The following is an independent report on Dr. Dixon's completed and successful thesis for PhD. This analysis was undertaken by an overseas based Chair of Family Medicine.
Infection and haemorrhagic complications associated with skin cancer surgery
No other practitioner in Australia has focussed in such a scientific manner on the relevant issues of skin cancer treatment (and surgery is still the main stay of treatment for this disease) than the candidate.
Although, as he acknowledges repeatedly, the fact that his data is based on a single series of patients in his own practice, and that his practice is referral only, the types of lesions therefore are on the extreme side of required management, much of this data is applicable to the GP who carries out skin cancer surgery in his own practice.
The continuity of care and follow-up are unique demonstrations of a team approach and use of the opportunity to develop a large database that has been used to provide practical evidence of best practice.
The candidate has demonstrated critical insight in these reports using the reflective aspect of his practice and his willingness to test and share outcomes achieved. The experience of the candidate has focussed his research onto relevant issues in the surgical management of skin cancer and complications that all GPs and skin cancer doctors aspire to managing and preventing.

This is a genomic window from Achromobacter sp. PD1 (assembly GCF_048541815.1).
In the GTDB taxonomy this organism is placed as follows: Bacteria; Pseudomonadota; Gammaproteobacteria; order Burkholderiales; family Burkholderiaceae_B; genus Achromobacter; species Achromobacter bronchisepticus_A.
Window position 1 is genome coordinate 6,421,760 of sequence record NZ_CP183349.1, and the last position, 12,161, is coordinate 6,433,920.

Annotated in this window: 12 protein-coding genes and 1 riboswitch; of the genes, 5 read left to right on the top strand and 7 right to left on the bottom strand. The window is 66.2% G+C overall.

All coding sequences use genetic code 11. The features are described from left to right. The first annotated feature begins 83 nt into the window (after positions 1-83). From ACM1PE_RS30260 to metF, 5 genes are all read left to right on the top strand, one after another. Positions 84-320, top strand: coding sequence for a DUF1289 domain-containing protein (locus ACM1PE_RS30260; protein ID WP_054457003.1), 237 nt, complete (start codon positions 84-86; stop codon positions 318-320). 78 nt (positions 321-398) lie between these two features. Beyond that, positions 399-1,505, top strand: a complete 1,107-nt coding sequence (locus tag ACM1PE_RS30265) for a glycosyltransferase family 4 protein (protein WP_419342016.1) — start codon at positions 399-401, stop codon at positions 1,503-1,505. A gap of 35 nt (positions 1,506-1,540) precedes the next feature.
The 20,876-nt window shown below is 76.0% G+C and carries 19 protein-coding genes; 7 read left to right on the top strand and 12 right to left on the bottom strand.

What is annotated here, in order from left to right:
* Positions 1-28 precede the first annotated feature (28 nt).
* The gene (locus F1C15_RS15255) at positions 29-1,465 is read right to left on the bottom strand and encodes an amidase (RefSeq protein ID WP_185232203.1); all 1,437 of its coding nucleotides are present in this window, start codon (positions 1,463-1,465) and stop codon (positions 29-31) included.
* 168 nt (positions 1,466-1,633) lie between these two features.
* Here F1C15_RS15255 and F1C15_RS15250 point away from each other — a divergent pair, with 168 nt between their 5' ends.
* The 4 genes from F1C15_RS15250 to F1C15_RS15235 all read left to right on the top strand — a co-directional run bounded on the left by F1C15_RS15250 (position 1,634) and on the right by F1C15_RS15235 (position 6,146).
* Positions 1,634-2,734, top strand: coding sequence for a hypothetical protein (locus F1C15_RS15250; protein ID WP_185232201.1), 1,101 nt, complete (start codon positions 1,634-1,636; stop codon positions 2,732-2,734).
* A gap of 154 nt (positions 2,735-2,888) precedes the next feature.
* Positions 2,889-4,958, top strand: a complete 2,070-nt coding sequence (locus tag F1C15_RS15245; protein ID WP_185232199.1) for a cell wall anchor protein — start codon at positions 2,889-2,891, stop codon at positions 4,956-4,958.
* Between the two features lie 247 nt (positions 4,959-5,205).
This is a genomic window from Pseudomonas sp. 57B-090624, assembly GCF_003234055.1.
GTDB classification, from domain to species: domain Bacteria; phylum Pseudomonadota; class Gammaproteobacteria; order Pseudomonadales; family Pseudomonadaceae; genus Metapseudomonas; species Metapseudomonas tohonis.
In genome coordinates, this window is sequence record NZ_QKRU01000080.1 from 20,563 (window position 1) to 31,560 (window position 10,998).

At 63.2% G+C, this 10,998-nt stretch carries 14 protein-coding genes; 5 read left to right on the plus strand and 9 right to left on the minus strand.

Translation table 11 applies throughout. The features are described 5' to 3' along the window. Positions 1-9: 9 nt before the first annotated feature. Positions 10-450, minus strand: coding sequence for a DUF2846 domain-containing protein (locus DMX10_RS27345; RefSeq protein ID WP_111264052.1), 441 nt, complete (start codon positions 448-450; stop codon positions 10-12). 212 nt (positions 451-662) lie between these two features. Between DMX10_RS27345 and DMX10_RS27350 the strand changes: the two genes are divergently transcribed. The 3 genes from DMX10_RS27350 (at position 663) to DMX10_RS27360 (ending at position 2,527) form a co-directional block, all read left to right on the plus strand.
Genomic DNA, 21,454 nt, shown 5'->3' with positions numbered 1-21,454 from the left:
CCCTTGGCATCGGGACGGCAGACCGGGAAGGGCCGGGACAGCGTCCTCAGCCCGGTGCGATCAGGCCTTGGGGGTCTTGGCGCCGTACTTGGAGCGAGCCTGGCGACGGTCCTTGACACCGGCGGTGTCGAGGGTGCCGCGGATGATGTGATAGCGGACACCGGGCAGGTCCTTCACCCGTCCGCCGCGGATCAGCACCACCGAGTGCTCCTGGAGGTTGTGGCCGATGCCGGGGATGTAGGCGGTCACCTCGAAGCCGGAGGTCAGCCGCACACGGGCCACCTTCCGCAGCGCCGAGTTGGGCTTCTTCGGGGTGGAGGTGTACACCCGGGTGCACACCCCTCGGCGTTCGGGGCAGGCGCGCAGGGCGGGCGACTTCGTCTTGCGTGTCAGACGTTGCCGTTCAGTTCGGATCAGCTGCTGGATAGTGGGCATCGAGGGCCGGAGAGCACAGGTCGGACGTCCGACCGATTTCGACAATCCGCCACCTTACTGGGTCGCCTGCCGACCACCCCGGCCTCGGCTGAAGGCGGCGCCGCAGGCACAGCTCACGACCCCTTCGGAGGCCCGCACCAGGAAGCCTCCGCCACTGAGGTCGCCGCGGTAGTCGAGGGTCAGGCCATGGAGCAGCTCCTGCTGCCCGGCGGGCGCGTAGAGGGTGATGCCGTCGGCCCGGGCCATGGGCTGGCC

The development of large databases of patients in itself is of little value unless there is a plan to utilize the data. I have the impression that this was not data gathering for its own sake and then ad-hoc use of the data. There is evidence in the way the thesis is presented that the information was collected to answer the questions highlighted in the thesis title. He has used a number of methodologies to answer questions, including a randomised trial thus demonstrating a good grasp of different study designs to answer different questions.
The thesis has been tied together well albeit the timelines of the publications are not consecutive. However, it is understandable in the real world and does not detract from the work, rather makes the thesis more readable.
Perhaps a general literature review relevant to the topics might have been helpful in the first section of the thesis. Nevertheless I’m satisfied that the literature review in the proffered papers is adequate, relevant and current.
The candidate has published the proffered papers in a wide variety of peer reviewed journals - pure surgical, dermatological surgical, plastic surgery, dermatological, general medical journals and general practice journals. I believe this establishes the extent of the contribution to knowledge and relevance of the studies.
In addition he has provided evidence in the requested series from Australian Family Physician of the willingness to share what is highly relevant data and make it accessible to those in Australia and elsewhere who can use the information of the studies he has undertaken.